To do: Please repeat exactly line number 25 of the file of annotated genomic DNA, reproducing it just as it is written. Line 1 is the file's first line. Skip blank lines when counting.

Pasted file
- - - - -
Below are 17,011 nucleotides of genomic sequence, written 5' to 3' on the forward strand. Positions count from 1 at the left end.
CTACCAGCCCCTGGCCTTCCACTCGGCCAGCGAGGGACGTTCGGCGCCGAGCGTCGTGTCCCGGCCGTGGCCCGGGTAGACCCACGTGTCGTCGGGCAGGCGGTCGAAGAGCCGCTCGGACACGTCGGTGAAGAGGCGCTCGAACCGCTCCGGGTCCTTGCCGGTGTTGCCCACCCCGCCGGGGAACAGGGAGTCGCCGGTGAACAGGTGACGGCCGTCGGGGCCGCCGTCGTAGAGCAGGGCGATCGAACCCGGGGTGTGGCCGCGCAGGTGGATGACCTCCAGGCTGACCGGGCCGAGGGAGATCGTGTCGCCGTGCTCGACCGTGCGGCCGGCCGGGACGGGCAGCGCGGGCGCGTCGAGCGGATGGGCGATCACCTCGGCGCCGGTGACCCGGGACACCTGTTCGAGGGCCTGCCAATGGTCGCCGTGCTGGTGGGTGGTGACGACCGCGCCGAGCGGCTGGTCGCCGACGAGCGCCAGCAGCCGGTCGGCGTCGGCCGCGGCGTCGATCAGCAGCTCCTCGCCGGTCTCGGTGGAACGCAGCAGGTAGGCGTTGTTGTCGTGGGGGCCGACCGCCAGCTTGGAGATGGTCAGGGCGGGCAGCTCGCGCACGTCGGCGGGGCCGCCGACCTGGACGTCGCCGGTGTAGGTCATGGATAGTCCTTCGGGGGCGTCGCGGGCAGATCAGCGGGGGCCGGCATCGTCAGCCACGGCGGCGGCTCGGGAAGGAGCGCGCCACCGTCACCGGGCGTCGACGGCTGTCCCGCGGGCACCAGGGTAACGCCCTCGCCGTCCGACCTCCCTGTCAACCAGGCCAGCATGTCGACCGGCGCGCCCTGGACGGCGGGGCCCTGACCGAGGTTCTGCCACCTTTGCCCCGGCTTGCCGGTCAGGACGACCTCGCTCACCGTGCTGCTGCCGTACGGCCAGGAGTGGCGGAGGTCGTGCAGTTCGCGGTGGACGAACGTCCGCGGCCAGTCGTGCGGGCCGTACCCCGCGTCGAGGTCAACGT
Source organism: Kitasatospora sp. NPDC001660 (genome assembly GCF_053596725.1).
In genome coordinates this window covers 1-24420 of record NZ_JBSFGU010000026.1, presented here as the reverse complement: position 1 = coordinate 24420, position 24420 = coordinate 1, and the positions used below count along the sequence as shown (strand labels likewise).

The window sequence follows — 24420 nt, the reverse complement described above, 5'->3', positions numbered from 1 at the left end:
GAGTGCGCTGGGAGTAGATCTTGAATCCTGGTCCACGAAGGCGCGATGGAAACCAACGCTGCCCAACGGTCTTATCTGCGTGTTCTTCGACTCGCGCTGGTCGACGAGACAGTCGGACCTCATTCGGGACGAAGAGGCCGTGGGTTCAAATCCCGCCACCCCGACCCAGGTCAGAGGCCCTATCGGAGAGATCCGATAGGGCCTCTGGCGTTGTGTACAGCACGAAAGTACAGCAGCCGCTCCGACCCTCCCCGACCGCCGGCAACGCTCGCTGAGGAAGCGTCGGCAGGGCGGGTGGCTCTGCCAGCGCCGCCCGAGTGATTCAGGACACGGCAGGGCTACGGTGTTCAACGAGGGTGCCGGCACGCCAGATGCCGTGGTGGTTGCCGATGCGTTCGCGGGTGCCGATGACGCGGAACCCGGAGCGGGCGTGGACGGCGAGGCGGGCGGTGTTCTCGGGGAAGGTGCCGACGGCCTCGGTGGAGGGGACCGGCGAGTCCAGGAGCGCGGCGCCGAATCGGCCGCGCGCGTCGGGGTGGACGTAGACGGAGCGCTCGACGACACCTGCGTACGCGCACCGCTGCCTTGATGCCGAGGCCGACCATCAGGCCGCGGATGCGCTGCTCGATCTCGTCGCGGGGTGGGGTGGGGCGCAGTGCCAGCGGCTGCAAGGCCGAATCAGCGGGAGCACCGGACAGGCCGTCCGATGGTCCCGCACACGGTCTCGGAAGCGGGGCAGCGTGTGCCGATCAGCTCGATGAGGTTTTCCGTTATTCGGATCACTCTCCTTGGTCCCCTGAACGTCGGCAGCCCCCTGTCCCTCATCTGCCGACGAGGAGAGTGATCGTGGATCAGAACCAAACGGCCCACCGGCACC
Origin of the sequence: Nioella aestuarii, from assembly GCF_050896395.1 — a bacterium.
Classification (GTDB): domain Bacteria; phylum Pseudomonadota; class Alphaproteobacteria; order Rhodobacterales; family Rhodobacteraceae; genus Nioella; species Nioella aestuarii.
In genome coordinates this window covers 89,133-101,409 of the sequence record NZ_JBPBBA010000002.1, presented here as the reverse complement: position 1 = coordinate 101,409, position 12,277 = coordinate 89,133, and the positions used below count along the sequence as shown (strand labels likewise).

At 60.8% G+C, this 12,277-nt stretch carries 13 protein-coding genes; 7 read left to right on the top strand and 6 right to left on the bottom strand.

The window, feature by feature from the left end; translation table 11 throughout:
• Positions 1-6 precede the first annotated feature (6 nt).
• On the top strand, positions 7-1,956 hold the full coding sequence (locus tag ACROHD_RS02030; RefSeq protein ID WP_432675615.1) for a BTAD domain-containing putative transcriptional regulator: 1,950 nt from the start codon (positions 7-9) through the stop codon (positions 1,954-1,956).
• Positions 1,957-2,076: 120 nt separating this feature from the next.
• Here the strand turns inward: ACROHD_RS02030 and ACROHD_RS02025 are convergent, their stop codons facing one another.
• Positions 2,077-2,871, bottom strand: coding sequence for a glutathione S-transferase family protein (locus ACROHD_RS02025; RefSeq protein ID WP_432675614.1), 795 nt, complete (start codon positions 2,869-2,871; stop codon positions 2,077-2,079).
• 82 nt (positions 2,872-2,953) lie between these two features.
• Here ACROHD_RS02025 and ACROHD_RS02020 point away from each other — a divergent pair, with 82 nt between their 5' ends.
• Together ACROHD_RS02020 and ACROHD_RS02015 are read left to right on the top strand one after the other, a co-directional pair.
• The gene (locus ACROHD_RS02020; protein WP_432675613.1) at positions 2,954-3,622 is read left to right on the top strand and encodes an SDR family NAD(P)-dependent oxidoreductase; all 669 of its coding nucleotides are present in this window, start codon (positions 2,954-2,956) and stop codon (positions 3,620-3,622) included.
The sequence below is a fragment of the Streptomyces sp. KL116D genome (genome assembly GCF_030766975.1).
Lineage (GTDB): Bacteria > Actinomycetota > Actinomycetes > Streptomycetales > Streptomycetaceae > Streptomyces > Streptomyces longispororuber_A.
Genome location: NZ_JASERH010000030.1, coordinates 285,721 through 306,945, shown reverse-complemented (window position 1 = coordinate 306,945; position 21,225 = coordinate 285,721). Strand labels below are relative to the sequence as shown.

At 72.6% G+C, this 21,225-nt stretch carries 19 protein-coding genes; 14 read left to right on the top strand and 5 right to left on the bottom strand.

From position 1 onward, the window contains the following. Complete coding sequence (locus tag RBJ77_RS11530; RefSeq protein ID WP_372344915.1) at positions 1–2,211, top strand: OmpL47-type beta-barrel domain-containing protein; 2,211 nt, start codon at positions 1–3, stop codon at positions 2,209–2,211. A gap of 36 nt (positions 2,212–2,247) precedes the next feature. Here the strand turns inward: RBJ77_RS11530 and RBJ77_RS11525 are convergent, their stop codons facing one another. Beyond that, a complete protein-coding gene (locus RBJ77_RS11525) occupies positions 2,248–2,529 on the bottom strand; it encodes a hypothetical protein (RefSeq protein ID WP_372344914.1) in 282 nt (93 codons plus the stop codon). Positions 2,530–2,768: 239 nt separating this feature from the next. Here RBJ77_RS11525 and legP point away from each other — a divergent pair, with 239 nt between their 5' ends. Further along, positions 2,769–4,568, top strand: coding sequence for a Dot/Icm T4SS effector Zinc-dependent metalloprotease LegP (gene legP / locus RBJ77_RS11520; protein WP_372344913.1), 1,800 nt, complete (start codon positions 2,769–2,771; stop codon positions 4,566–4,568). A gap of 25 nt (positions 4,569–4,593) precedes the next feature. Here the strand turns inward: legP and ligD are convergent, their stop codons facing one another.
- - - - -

From position 1 onward, the window contains the following. Complete coding sequence (locus tag RBJ77_RS11530; RefSeq protein ID WP_372344915.1) at positions 1–2,211, top strand: OmpL47-type beta-barrel domain-containing protein; 2,211 nt, start codon at positions 1–3, stop codon at positions 2,209–2,211. A gap of 36 nt (positions 2,212–2,247) precedes the next feature. Here the strand turns inward: RBJ77_RS11530 and RBJ77_RS11525 are convergent, their stop codons facing one another. Beyond that, a complete protein-coding gene (locus RBJ77_RS11525) occupies positions 2,248–2,529 on the bottom strand; it encodes a hypothetical protein (RefSeq protein ID WP_372344914.1) in 282 nt (93 codons plus the stop codon). Positions 2,530–2,768: 239 nt separating this feature from the next. Here RBJ77_RS11525 and legP point away from each other — a divergent pair, with 239 nt between their 5' ends. Further along, positions 2,769–4,568, top strand: coding sequence for a Dot/Icm T4SS effector Zinc-dependent metalloprotease LegP (gene legP / locus RBJ77_RS11520; protein WP_372344913.1), 1,800 nt, complete (start codon positions 2,769–2,771; stop codon positions 4,566–4,568). A gap of 25 nt (positions 4,569–4,593) precedes the next feature. Here the strand turns inward: legP and ligD are convergent, their stop codons facing one another.